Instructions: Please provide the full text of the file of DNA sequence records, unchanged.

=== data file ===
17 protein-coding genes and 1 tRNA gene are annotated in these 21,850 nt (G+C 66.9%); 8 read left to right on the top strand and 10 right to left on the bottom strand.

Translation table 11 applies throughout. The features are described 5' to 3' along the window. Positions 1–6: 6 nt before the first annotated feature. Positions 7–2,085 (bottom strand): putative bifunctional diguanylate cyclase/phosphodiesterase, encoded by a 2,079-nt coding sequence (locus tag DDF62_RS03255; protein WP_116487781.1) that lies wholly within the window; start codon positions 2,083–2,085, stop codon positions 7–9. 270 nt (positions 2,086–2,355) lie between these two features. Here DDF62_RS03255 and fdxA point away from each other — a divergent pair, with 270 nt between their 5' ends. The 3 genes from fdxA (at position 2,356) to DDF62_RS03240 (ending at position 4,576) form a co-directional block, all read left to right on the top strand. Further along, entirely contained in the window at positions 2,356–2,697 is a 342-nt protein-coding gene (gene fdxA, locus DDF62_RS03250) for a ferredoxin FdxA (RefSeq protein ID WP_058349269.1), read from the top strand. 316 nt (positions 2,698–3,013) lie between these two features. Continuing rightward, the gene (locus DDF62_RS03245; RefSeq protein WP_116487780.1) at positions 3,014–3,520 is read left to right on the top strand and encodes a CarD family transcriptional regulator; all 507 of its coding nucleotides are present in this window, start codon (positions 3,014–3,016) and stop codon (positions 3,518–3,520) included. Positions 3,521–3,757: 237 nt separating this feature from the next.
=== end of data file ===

17 protein-coding genes and 1 tRNA gene are annotated in these 21,850 nt (G+C 66.9%); 8 read left to right on the top strand and 10 right to left on the bottom strand.

Translation table 11 applies throughout. The features are described 5' to 3' along the window. Positions 1–6: 6 nt before the first annotated feature. Positions 7–2,085 (bottom strand): putative bifunctional diguanylate cyclase/phosphodiesterase, encoded by a 2,079-nt coding sequence (locus tag DDF62_RS03255; protein WP_116487781.1) that lies wholly within the window; start codon positions 2,083–2,085, stop codon positions 7–9. 270 nt (positions 2,086–2,355) lie between these two features. Here DDF62_RS03255 and fdxA point away from each other — a divergent pair, with 270 nt between their 5' ends. The 3 genes from fdxA (at position 2,356) to DDF62_RS03240 (ending at position 4,576) form a co-directional block, all read left to right on the top strand. Further along, entirely contained in the window at positions 2,356–2,697 is a 342-nt protein-coding gene (gene fdxA, locus DDF62_RS03250) for a ferredoxin FdxA (RefSeq protein ID WP_058349269.1), read from the top strand. 316 nt (positions 2,698–3,013) lie between these two features. Continuing rightward, the gene (locus DDF62_RS03245; RefSeq protein WP_116487780.1) at positions 3,014–3,520 is read left to right on the top strand and encodes a CarD family transcriptional regulator; all 507 of its coding nucleotides are present in this window, start codon (positions 3,014–3,016) and stop codon (positions 3,518–3,520) included. Positions 3,521–3,757: 237 nt separating this feature from the next.